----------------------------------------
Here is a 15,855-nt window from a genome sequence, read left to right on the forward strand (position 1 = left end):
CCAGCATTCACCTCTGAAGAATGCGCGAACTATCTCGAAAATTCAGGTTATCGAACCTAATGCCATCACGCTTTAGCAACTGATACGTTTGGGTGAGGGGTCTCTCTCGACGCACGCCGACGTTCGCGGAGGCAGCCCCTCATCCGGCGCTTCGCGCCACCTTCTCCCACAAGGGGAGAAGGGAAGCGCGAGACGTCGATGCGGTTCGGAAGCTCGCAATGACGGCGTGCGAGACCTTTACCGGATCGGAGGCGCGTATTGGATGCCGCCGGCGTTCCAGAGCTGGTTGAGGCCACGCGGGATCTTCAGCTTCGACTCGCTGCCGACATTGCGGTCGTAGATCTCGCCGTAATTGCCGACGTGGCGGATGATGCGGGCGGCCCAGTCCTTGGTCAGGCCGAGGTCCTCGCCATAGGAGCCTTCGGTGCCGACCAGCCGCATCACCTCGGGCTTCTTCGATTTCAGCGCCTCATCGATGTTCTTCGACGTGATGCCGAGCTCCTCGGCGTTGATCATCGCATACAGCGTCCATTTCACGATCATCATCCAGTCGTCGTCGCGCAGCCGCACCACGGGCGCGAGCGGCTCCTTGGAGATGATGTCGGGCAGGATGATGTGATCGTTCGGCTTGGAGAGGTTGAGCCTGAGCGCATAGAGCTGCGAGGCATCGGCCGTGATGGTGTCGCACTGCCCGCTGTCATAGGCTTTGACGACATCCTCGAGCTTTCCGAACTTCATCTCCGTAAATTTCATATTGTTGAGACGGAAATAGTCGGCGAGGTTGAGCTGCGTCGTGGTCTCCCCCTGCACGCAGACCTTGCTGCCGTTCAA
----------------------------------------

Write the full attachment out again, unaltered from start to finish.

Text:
Here is a 15,855-nt window from a genome sequence, read left to right on the forward strand (position 1 = left end):
CCAGCATTCACCTCTGAAGAATGCGCGAACTATCTCGAAAATTCAGGTTATCGAACCTAATGCCATCACGCTTTAGCAACTGATACGTTTGGGTGAGGGGTCTCTCTCGACGCACGCCGACGTTCGCGGAGGCAGCCCCTCATCCGGCGCTTCGCGCCACCTTCTCCCACAAGGGGAGAAGGGAAGCGCGAGACGTCGATGCGGTTCGGAAGCTCGCAATGACGGCGTGCGAGACCTTTACCGGATCGGAGGCGCGTATTGGATGCCGCCGGCGTTCCAGAGCTGGTTGAGGCCACGCGGGATCTTCAGCTTCGACTCGCTGCCGACATTGCGGTCGTAGATCTCGCCGTAATTGCCGACGTGGCGGATGATGCGGGCGGCCCAGTCCTTGGTCAGGCCGAGGTCCTCGCCATAGGAGCCTTCGGTGCCGACCAGCCGCATCACCTCGGGCTTCTTCGATTTCAGCGCCTCATCGATGTTCTTCGACGTGATGCCGAGCTCCTCGGCGTTGATCATCGCATACAGCGTCCATTTCACGATCATCATCCAGTCGTCGTCGCGCAGCCGCACCACGGGCGCGAGCGGCTCCTTGGAGATGATGTCGGGCAGGATGATGTGATCGTTCGGCTTGGAGAGGTTGAGCCTGAGCGCATAGAGCTGCGAGGCATCGGCCGTGATGGTGTCGCACTGCCCGCTGTCATAGGCTTTGACGACATCCTCGAGCTTTCCGAACTTCATCTCCGTAAATTTCATATTGTTGAGACGGAAATAGTCGGCGAGGTTGAGCTGCGTCGTGGTCTCCCCCTGCACGCAGACCTTGCTGCCGTTCAA